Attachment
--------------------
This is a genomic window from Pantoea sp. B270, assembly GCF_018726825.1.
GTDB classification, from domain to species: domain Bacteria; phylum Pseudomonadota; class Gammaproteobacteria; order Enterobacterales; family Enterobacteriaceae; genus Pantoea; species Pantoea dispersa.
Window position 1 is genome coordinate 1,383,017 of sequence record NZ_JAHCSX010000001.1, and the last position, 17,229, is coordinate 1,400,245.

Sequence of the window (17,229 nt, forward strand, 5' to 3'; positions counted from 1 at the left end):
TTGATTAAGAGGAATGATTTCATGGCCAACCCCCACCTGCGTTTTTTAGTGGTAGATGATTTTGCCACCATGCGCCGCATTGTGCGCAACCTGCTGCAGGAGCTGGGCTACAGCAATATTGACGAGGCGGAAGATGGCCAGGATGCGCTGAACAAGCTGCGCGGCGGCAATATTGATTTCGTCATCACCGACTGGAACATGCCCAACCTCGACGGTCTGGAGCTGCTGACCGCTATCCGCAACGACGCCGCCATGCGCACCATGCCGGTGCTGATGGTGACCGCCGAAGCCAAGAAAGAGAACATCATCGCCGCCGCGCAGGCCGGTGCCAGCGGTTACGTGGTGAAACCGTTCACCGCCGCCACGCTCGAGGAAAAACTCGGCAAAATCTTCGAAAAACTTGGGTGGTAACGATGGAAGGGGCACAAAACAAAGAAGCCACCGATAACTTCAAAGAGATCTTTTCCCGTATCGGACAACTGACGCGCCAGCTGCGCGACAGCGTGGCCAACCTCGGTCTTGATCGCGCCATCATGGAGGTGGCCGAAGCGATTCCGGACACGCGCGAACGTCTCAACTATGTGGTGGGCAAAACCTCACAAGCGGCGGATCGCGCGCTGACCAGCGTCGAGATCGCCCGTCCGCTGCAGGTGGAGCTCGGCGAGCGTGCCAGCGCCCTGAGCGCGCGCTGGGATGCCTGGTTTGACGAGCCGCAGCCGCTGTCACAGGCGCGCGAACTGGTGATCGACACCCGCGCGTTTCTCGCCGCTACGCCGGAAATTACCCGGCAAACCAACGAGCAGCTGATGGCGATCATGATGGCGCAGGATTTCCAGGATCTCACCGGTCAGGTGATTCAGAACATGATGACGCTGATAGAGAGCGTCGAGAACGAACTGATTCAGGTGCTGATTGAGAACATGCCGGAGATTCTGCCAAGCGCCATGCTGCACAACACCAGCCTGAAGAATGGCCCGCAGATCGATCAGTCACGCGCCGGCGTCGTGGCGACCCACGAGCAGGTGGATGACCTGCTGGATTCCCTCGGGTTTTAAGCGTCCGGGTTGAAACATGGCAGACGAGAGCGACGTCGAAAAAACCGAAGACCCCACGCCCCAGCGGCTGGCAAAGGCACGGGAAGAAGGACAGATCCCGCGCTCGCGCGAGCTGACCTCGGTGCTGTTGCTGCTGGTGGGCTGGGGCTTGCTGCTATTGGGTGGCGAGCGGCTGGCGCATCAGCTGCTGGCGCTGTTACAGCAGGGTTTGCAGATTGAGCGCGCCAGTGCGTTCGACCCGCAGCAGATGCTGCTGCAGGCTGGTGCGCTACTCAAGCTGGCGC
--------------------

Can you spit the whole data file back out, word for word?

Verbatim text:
This is a genomic window from Pantoea sp. B270, assembly GCF_018726825.1.
GTDB classification, from domain to species: domain Bacteria; phylum Pseudomonadota; class Gammaproteobacteria; order Enterobacterales; family Enterobacteriaceae; genus Pantoea; species Pantoea dispersa.
Window position 1 is genome coordinate 1,383,017 of sequence record NZ_JAHCSX010000001.1, and the last position, 17,229, is coordinate 1,400,245.

Sequence of the window (17,229 nt, forward strand, 5' to 3'; positions counted from 1 at the left end):
TTGATTAAGAGGAATGATTTCATGGCCAACCCCCACCTGCGTTTTTTAGTGGTAGATGATTTTGCCACCATGCGCCGCATTGTGCGCAACCTGCTGCAGGAGCTGGGCTACAGCAATATTGACGAGGCGGAAGATGGCCAGGATGCGCTGAACAAGCTGCGCGGCGGCAATATTGATTTCGTCATCACCGACTGGAACATGCCCAACCTCGACGGTCTGGAGCTGCTGACCGCTATCCGCAACGACGCCGCCATGCGCACCATGCCGGTGCTGATGGTGACCGCCGAAGCCAAGAAAGAGAACATCATCGCCGCCGCGCAGGCCGGTGCCAGCGGTTACGTGGTGAAACCGTTCACCGCCGCCACGCTCGAGGAAAAACTCGGCAAAATCTTCGAAAAACTTGGGTGGTAACGATGGAAGGGGCACAAAACAAAGAAGCCACCGATAACTTCAAAGAGATCTTTTCCCGTATCGGACAACTGACGCGCCAGCTGCGCGACAGCGTGGCCAACCTCGGTCTTGATCGCGCCATCATGGAGGTGGCCGAAGCGATTCCGGACACGCGCGAACGTCTCAACTATGTGGTGGGCAAAACCTCACAAGCGGCGGATCGCGCGCTGACCAGCGTCGAGATCGCCCGTCCGCTGCAGGTGGAGCTCGGCGAGCGTGCCAGCGCCCTGAGCGCGCGCTGGGATGCCTGGTTTGACGAGCCGCAGCCGCTGTCACAGGCGCGCGAACTGGTGATCGACACCCGCGCGTTTCTCGCCGCTACGCCGGAAATTACCCGGCAAACCAACGAGCAGCTGATGGCGATCATGATGGCGCAGGATTTCCAGGATCTCACCGGTCAGGTGATTCAGAACATGATGACGCTGATAGAGAGCGTCGAGAACGAACTGATTCAGGTGCTGATTGAGAACATGCCGGAGATTCTGCCAAGCGCCATGCTGCACAACACCAGCCTGAAGAATGGCCCGCAGATCGATCAGTCACGCGCCGGCGTCGTGGCGACCCACGAGCAGGTGGATGACCTGCTGGATTCCCTCGGGTTTTAAGCGTCCGGGTTGAAACATGGCAGACGAGAGCGACGTCGAAAAAACCGAAGACCCCACGCCCCAGCGGCTGGCAAAGGCACGGGAAGAAGGACAGATCCCGCGCTCGCGCGAGCTGACCTCGGTGCTGTTGCTGCTGGTGGGCTGGGGCTTGCTGCTATTGGGTGGCGAGCGGCTGGCGCATCAGCTGCTGGCGCTGTTACAGCAGGGTTTGCAGATTGAGCGCGCCAGTGCGTTCGACCCGCAGCAGATGCTGCTGCAGGCTGGTGCGCTACTCAAGCTGGCGC